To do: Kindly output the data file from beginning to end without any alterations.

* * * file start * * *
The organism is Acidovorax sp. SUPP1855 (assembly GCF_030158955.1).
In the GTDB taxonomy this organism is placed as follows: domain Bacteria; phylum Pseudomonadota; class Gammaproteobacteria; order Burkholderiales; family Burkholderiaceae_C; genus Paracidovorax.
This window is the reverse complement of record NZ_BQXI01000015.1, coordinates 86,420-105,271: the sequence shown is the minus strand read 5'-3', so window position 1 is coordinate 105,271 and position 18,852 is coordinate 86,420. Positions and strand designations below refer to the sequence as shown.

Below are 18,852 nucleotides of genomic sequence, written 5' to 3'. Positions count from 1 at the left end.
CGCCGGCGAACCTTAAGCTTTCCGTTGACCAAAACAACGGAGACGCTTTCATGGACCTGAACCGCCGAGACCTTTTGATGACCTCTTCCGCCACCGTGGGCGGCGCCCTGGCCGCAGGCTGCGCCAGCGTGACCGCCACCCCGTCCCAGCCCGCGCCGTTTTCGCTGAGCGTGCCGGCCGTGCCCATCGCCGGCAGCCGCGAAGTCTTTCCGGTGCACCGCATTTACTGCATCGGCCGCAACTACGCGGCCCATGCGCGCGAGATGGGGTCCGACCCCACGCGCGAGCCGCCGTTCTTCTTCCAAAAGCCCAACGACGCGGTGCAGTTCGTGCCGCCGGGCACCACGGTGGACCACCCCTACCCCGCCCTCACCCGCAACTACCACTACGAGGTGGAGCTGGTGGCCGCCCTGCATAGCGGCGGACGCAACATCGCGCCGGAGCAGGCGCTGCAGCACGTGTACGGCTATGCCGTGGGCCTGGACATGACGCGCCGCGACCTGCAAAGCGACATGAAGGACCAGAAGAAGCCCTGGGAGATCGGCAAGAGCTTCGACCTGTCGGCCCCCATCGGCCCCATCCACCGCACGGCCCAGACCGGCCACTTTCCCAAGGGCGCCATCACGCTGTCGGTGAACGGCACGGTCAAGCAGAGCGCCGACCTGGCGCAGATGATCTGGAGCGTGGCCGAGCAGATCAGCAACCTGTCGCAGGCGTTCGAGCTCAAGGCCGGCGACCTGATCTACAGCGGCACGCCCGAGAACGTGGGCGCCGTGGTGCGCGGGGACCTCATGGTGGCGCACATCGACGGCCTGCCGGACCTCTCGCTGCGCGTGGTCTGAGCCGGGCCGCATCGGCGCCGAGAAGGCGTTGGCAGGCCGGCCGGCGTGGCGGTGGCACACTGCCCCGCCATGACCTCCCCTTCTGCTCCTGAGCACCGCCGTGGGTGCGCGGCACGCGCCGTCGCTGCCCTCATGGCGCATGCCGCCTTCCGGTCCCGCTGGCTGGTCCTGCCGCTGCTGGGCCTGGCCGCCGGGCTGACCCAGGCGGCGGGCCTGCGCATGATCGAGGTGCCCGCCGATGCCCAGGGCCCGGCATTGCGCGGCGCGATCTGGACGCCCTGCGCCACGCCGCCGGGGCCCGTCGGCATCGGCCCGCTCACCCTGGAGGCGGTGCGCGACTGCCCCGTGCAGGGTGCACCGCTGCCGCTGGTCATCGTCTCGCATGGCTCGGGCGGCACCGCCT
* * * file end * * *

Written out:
The organism is Acidovorax sp. SUPP1855 (assembly GCF_030158955.1).
In the GTDB taxonomy this organism is placed as follows: domain Bacteria; phylum Pseudomonadota; class Gammaproteobacteria; order Burkholderiales; family Burkholderiaceae_C; genus Paracidovorax.
This window is the reverse complement of record NZ_BQXI01000015.1, coordinates 86,420-105,271: the sequence shown is the minus strand read 5'-3', so window position 1 is coordinate 105,271 and position 18,852 is coordinate 86,420. Positions and strand designations below refer to the sequence as shown.

Below are 18,852 nucleotides of genomic sequence, written 5' to 3'. Positions count from 1 at the left end.
CGCCGGCGAACCTTAAGCTTTCCGTTGACCAAAACAACGGAGACGCTTTCATGGACCTGAACCGCCGAGACCTTTTGATGACCTCTTCCGCCACCGTGGGCGGCGCCCTGGCCGCAGGCTGCGCCAGCGTGACCGCCACCCCGTCCCAGCCCGCGCCGTTTTCGCTGAGCGTGCCGGCCGTGCCCATCGCCGGCAGCCGCGAAGTCTTTCCGGTGCACCGCATTTACTGCATCGGCCGCAACTACGCGGCCCATGCGCGCGAGATGGGGTCCGACCCCACGCGCGAGCCGCCGTTCTTCTTCCAAAAGCCCAACGACGCGGTGCAGTTCGTGCCGCCGGGCACCACGGTGGACCACCCCTACCCCGCCCTCACCCGCAACTACCACTACGAGGTGGAGCTGGTGGCCGCCCTGCATAGCGGCGGACGCAACATCGCGCCGGAGCAGGCGCTGCAGCACGTGTACGGCTATGCCGTGGGCCTGGACATGACGCGCCGCGACCTGCAAAGCGACATGAAGGACCAGAAGAAGCCCTGGGAGATCGGCAAGAGCTTCGACCTGTCGGCCCCCATCGGCCCCATCCACCGCACGGCCCAGACCGGCCACTTTCCCAAGGGCGCCATCACGCTGTCGGTGAACGGCACGGTCAAGCAGAGCGCCGACCTGGCGCAGATGATCTGGAGCGTGGCCGAGCAGATCAGCAACCTGTCGCAGGCGTTCGAGCTCAAGGCCGGCGACCTGATCTACAGCGGCACGCCCGAGAACGTGGGCGCCGTGGTGCGCGGGGACCTCATGGTGGCGCACATCGACGGCCTGCCGGACCTCTCGCTGCGCGTGGTCTGAGCCGGGCCGCATCGGCGCCGAGAAGGCGTTGGCAGGCCGGCCGGCGTGGCGGTGGCACACTGCCCCGCCATGACCTCCCCTTCTGCTCCTGAGCACCGCCGTGGGTGCGCGGCACGCGCCGTCGCTGCCCTCATGGCGCATGCCGCCTTCCGGTCCCGCTGGCTGGTCCTGCCGCTGCTGGGCCTGGCCGCCGGGCTGACCCAGGCGGCGGGCCTGCGCATGATCGAGGTGCCCGCCGATGCCCAGGGCCCGGCATTGCGCGGCGCGATCTGGACGCCCTGCGCCACGCCGCCGGGGCCCGTCGGCATCGGCCCGCTCACCCTGGAGGCGGTGCGCGACTGCCCCGTGCAGGGTGCACCGCTGCCGCTGGTCATCGTCTCGCATGGCTCGGGCGGCACCGCCT